For four decades, Washington has attempted to impose its economic policies on South America, often under the boots of authoritarian regimes. One country after another -- Brazil, Chile, Argentina, Peru -- has been touted as an economic miracle, while in each country the gap between the wealthy and everyone else has dramatically widened.

The momentum is now all in the other direction. One country after another has rejected these policies -- often, most spectacularly in Argentina, only after corporate greed and crippling foreign debt has destroyed the national economy. Only one country in the American continent is conspicuously embracing such policies now -- running up staggering foreign debts, reducing taxes for the wealthy, discouraging trade unionism and workplace or environmental protections, allowing corporations to move their wealth offshore, and intentionally enriching its wealthiest citizens while the rest of the country staggers under a listless economy.

That country, of course, is the United States, which is attempting, it tells us, to establish democracy in the Middle and the Far East, Africa and who knows where else. Perhaps we should be paying more attention to what the people of Brazil, Argentina, Ecuador, Venezuela, Peru, and now Bolivia have had to say about George Bush's economic vision for America. And register our practical solidarity with those who’re fighting the Empire with whatever means necessary and possible.



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The Blanket - A Journal of Protest & Dissent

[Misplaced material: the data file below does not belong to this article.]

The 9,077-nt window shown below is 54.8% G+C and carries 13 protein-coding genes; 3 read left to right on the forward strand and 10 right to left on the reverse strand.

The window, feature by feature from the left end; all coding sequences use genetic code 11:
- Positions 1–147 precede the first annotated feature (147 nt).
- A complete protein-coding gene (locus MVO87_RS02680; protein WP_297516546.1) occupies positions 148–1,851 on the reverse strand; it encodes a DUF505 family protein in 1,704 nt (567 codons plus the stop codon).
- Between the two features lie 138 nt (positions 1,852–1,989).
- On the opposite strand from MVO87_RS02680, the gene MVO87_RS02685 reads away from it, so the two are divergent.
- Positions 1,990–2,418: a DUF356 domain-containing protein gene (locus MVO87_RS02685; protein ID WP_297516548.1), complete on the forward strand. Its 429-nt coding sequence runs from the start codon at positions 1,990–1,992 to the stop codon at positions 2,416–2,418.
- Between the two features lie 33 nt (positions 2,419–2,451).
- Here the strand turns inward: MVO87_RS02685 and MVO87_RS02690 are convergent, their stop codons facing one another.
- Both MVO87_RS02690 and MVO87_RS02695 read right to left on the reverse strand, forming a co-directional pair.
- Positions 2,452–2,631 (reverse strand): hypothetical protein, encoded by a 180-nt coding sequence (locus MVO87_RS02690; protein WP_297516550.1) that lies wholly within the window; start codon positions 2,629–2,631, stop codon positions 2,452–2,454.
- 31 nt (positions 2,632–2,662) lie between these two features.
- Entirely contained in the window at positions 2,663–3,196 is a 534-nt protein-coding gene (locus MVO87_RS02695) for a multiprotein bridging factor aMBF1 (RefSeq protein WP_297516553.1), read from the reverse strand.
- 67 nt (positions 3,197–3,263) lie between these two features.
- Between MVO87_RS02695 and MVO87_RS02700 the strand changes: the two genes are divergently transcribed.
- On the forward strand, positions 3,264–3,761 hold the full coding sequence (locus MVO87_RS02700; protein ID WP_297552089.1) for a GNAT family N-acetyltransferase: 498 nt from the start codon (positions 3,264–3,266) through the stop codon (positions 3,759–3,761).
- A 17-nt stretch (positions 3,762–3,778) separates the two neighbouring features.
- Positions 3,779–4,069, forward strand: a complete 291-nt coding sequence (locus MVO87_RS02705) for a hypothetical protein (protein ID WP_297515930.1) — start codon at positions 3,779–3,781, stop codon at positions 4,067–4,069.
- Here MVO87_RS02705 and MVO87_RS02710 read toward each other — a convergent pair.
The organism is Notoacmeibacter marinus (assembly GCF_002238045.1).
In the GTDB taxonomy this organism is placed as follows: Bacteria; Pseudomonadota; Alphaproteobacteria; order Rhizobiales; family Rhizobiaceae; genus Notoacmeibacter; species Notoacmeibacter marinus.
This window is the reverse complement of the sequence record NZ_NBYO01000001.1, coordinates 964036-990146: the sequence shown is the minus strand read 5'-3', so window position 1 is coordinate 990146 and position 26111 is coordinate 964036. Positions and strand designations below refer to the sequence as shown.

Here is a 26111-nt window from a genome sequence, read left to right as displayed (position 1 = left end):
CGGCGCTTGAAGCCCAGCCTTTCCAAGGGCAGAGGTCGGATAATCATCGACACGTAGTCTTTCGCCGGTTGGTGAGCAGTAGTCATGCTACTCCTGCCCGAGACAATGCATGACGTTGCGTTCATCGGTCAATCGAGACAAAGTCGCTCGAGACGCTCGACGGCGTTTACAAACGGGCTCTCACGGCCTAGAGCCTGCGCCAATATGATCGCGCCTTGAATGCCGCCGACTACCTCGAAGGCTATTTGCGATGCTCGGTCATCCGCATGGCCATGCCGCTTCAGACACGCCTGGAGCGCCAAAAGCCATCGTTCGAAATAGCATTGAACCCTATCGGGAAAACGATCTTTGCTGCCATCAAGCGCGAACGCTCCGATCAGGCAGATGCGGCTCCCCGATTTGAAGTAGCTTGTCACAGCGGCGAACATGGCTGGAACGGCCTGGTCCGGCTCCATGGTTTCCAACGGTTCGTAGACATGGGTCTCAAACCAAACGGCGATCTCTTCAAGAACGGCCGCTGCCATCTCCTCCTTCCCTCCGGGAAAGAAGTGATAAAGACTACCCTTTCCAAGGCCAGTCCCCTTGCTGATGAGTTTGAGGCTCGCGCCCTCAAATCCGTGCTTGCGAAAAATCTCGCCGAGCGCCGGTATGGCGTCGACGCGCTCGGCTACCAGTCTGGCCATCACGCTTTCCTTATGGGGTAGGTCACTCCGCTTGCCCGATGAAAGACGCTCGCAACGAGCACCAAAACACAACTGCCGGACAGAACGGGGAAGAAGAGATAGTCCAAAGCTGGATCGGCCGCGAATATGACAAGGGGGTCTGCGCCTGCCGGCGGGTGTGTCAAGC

All censorships exist to prevent any one from challenging current conceptions and existing institutions. All progress is initiated by challenging current conceptions, and executed by supplanting existing institutions. Consequently the first condition of progress is the removal of censorships.
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Index: Current Articles

24 October 2003


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Conduct Unbecoming
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A Political Nightmare
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Ireland: Repression, Violence, Segregation - The Realities of the Sectarian State
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Last Week, It Happened Again. In Bolivia.
Michael Youlton


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The Big Fella and the Big Lad
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Republicanism: Relevant and Not Going Away
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From Where Springs Hope
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Trashing Free Software